Eni SpA (ENI)’s new Chief Executive Officer Claudio Descalzi is accelerating cost cuts and disposals and preparing to sell oil-services unit Saipem SpA (SPM) to focus his company on its main oil and gas business.
“We had to react and change our culture” to meet growing challenges, Descalzi told analysts in a strategy update that the company webcast late yesterday on its website. “We are going to dismiss costs and useless activities.”
Transforming Eni involves 1.7 billion euros ($2.3 billion) of cost cuts, raising planned disposals by more than 20 percent to 11 billion euros, cutting the 774,000 barrel-a-day capacity of the ailing refinery business by half and letting Saipem go.
Eni said in a strategy statement published yesterday it no longer considers Saipem a “core” holding and is examining a range of options with the support of a financial adviser.
After taking the helm of Italy’s biggest oil company in May, Descalzi, 59, began to reshuffle divisions and management and tackle thorny issues like refinery closures. A lifetime oil man, Descalzi joined Eni in 1981, and most recently oversaw the company’s biggest natural gas discovery off Mozambique as head of exploration and production. That puts him in a prime position to steer Eni toward a sharper focus on oil and gas.
“In general we like the new targets and the proposed business simplification, although we remain somewhat skeptical that Eni can achieve the accelerated break-even targets in its low-quality refining and marketing and chemicals businesses,” BMO Capital Markets analysts Iain Reid and Nikolas Stefanou wrote in a note to clients commenting on the strategy update.
Eni plans to achieve cash break-even at its refining and marketing division by the end of 2015, and bring forward the break-even point for its gas and power business to this year thanks to renegotiation of long-term gas contracts. Realignment of Eni’s gas supply with market prices is 60 percent complete, and the company said it’s targeting full realignment by 2016.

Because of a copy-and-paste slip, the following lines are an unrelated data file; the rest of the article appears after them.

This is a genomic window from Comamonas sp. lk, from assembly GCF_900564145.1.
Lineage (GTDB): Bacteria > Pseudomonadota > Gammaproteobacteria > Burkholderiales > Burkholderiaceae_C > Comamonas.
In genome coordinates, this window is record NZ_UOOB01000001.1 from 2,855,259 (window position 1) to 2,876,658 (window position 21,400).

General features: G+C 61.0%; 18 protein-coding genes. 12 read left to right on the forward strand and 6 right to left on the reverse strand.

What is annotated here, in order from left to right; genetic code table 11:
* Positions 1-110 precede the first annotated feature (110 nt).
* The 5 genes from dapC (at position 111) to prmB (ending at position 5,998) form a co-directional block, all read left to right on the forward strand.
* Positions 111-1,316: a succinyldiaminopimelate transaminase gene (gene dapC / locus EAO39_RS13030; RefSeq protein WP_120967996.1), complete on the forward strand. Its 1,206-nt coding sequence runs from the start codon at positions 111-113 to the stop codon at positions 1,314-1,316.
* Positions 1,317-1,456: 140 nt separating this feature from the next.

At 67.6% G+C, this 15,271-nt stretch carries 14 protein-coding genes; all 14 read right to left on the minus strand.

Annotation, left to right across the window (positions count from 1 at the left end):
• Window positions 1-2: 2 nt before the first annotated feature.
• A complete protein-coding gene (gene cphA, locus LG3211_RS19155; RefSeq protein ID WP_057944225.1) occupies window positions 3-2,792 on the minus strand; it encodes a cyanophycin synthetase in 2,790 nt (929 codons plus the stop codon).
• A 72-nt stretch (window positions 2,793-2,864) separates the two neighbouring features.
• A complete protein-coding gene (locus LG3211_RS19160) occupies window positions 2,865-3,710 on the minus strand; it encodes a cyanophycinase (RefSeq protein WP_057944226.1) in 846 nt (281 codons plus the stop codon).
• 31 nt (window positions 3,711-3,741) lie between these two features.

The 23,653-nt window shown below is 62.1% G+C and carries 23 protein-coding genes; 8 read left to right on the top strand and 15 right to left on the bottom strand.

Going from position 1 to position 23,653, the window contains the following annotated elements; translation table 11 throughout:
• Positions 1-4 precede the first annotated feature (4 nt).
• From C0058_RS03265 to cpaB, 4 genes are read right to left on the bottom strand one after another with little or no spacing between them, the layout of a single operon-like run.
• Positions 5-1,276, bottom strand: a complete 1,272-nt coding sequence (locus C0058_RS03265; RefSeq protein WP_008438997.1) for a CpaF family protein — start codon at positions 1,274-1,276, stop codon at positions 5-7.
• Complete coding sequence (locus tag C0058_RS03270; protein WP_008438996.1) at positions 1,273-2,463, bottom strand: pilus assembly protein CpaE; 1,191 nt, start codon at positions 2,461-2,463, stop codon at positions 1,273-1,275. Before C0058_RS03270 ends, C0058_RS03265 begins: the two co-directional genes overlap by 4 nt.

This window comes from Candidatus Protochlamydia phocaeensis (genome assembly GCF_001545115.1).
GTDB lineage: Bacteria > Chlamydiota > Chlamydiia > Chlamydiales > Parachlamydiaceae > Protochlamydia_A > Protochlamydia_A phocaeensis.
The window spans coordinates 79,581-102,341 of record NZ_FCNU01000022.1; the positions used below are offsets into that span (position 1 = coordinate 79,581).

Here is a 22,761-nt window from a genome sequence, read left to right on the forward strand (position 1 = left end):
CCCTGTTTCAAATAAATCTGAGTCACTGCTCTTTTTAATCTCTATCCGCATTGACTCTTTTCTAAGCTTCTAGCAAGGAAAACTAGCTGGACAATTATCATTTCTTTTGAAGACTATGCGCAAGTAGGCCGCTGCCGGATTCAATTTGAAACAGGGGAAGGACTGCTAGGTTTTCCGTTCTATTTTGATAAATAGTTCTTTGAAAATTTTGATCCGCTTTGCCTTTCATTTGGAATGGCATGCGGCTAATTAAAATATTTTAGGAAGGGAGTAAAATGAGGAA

Speaking about Eni’s refinery business, Descalzi said it “is not the future for us or any other European company.” For Eni as a whole, he said the plan is to cut costs, not jobs.
Disposals and cost reductions will allow Eni to boost operating cash flow by more than 40 percent to over 15 billion euros on average this year and next, the company said. Eni also sees a 20 percent increase in annual free cash flow in the 2014-2015 period compared with last year.
The company is “in a good position” to confirm its dividend policy, Descalzi told analysts. Eni plans to propose an interim dividend of 0.56 euros per share, according to a statement published yesterday.
More cash will come from the sale of as much as 20 percent of Eni’s giant Rovuma gas field in Mozambique, confirmed yesterday by the CEO and other Eni managers during the analyst meeting. The company will make a final investment decision on the half it owns in the gas field later this year, they said.
In exploration and production, Eni confirmed its goal of 3 percent average production growth to 2017. To achieve that, the company has begun shifting its focus away from North Africa to other areas of the globe and to sub-Saharan countries where new finds in Ghana, Congo, and Mozambique offer lower risks.
Continuing unrest and violence in Libya, where Eni is the biggest foreign producer, contributed to a 20 percent decline in second-quarter adjusted net income at the exploration and production division.
Eni yesterday posted a 51 percent gain in second-quarter adjusted net income to 868 million euros, missing the 1 billion-euro estimate of 18 analysts surveyed by Bloomberg. The shares slid 0.8 percent to 18.91 euros by 12:17 p.m. today in Milan.
To contact the reporter on this story: Alessandra Migliaccio in Rome at email@example.com